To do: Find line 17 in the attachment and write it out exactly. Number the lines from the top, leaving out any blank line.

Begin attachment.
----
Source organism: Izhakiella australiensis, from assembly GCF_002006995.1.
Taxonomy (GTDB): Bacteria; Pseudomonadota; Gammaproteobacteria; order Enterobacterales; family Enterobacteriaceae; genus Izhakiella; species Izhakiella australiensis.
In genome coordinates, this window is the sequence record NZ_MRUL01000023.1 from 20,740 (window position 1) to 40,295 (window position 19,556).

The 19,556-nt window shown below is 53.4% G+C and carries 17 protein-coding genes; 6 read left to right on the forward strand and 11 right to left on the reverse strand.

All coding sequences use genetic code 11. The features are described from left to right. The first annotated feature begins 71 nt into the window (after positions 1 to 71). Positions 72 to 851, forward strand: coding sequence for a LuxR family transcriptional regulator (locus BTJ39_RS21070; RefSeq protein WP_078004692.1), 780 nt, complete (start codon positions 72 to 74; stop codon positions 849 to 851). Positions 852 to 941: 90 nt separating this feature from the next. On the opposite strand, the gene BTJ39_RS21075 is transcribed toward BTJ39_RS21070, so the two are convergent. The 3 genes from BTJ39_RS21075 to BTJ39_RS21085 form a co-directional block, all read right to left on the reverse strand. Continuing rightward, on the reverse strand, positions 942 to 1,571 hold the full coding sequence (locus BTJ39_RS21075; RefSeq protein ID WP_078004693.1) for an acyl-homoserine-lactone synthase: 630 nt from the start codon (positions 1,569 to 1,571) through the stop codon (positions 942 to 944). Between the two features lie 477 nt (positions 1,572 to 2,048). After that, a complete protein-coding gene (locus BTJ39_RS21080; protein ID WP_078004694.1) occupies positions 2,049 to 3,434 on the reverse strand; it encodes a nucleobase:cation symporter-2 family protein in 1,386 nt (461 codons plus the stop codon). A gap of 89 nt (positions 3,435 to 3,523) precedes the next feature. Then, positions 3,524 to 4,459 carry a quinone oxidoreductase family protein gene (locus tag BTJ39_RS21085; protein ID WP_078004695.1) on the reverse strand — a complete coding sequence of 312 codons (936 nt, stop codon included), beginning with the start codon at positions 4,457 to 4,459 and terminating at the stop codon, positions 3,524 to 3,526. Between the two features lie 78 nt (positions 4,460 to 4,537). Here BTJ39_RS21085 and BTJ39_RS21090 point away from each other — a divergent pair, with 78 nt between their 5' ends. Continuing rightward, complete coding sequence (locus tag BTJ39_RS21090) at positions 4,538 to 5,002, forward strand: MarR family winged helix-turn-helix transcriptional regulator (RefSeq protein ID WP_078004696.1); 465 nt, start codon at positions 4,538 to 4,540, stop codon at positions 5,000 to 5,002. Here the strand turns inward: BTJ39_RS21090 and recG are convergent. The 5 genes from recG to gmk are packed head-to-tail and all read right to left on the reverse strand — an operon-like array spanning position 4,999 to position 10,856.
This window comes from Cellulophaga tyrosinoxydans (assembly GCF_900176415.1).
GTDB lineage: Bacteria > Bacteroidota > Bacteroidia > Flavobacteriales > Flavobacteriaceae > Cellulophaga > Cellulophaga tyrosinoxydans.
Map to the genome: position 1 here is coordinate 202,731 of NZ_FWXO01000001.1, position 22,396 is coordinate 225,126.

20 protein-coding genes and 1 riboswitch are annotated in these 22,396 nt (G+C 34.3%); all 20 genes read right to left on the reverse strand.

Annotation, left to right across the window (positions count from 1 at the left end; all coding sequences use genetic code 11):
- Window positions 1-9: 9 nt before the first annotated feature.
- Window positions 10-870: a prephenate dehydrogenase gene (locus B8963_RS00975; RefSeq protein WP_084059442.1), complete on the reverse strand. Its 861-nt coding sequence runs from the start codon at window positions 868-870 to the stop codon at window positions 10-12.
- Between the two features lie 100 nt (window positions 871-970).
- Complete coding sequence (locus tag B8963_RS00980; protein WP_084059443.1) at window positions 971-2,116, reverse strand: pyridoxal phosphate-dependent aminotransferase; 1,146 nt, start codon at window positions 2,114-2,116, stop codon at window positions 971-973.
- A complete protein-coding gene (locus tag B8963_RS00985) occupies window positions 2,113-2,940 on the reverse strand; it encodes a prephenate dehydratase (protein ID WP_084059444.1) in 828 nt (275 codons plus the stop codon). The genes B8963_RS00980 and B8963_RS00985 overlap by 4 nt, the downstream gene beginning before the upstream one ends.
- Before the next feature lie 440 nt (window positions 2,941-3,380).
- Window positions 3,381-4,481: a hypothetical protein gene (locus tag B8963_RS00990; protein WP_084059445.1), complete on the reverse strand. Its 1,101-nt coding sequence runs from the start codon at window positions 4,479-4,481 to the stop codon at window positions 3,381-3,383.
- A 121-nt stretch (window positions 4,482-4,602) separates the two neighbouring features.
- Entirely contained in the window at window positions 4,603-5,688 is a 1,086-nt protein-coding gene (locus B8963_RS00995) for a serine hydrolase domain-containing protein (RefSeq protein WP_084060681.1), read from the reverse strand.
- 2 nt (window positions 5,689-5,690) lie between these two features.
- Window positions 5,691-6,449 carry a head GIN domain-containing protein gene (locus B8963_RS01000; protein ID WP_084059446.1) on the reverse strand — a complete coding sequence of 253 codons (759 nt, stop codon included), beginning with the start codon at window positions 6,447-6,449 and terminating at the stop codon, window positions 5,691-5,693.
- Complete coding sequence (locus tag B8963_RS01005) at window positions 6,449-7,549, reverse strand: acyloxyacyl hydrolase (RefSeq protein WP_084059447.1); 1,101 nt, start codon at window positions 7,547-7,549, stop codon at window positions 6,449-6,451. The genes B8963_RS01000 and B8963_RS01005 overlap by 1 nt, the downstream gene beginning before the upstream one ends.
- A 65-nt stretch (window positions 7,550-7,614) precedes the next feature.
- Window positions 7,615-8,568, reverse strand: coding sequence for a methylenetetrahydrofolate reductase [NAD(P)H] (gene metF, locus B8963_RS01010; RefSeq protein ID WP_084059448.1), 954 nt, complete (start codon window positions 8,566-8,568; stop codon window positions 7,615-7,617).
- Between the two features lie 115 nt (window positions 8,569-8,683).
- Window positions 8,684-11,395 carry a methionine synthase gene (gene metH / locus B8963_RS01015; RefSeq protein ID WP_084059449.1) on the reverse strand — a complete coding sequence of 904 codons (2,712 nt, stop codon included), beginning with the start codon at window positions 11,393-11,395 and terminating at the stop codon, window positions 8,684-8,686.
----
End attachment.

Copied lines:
- Window positions 3,381-4,481: a hypothetical protein gene (locus tag B8963_RS00990; protein WP_084059445.1), complete on the reverse strand. Its 1,101-nt coding sequence runs from the start codon at window positions 4,479-4,481 to the stop codon at window positions 3,381-3,383.